It is one thing, however, to hold that greatest happiness is the creative purpose, and a quite different thing to hold that greatest happiness should be the immediate aim of man. It has been the fatal error of the expedi. ency-philosophers to confound these positions. They have not observed that the truth has two sides, a Divine side

and a human side; and that it matters much to us which we look at. Greatest Happiness and Morality, are the face and obverse of the same fact: what is written on the one surface is beyond our interpretation: what is written on the other we may read easily enough.

Or dropping metaphor, and speaking in philosophical language, we may say that it is for us to ascertain the conditions by conforming to which this greatest happiness may be attained. Not to put trust in guesses: not to do this or that, because we think it will be beneficial: but to find out what really is the line of conduct that leads to the desired end. For unquestionably there must be in the nature of things some definite and fixed pre-requisites to success. Man is a visible, tangible entity, having properties. In the circumstances that surround him there are certain unchanging necessities. Life is dependent upon the fulfilment of specific functions; and happiness is a particular kind of life. Surely then if we would know how, in the midst of these appointed circumstances, the being Man must live, so as to achieve the result-greatest happiness, we ought first to determine what the essential conditions are. If we solve the problem, it can only be by consulting these and submitting ourselves to them. To suppose that we may, in ignorance or disregard of them, succeed by some hap-hazard speculation, is sheer folly. Only in one way can the desideratum be reached. What that one way is must depend upon the fundamental necessities of our position. And if we would discover it, our first step must be to ascertain those necessities.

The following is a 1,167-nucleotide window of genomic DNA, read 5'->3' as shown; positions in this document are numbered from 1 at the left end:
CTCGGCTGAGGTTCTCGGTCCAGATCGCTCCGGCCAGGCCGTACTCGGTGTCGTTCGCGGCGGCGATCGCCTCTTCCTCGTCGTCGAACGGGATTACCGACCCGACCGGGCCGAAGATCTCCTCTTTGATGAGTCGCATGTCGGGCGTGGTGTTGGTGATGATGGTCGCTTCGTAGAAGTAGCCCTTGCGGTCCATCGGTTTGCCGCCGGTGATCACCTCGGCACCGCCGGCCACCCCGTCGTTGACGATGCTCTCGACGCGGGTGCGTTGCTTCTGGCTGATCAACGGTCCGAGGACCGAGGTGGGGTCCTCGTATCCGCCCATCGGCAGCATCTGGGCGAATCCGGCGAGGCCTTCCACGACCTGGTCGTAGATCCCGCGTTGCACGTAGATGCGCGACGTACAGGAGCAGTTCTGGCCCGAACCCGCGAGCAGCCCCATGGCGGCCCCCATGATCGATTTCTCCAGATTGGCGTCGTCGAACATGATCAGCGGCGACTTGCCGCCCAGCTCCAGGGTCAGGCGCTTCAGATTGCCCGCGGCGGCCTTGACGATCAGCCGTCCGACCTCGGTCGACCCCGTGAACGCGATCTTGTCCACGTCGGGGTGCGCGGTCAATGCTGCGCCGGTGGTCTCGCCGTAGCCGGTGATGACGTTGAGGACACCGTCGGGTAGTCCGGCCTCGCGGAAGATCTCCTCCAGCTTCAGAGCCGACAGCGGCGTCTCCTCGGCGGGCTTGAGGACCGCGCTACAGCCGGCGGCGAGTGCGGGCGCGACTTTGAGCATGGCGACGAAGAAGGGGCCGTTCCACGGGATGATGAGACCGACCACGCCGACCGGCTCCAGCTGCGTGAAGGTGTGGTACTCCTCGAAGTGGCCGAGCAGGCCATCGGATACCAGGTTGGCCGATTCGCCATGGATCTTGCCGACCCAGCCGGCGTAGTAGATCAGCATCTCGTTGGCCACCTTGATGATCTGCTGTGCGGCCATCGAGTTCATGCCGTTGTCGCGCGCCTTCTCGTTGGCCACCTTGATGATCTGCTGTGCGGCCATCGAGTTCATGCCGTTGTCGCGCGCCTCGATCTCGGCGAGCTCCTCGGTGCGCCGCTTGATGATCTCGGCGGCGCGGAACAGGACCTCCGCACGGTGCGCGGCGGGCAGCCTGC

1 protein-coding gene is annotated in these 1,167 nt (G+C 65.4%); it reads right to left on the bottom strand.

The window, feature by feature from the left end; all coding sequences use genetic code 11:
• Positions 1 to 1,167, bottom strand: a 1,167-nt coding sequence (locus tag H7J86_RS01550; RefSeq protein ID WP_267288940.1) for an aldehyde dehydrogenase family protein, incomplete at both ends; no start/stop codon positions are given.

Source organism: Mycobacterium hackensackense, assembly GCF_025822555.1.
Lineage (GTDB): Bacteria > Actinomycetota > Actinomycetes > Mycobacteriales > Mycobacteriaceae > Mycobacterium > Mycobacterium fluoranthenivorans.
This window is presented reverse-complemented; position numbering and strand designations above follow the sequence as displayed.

§ 2. At the head of them stands this unalterable fact-the social state. In the preordained course of things, men have multiplied until they are constrained to live more or less in presence of cach other. That,




being needful for the support of the greatest sum of life, such a condition is preliminary to the production of the greatest sum of happiness, seems highly probable. Be that as it may, however, we find this state established; are henceforth to continue in it; and must therefore set it down as one of those necessities which our rules for the achievement of the greatest happiness must recognize and conform to.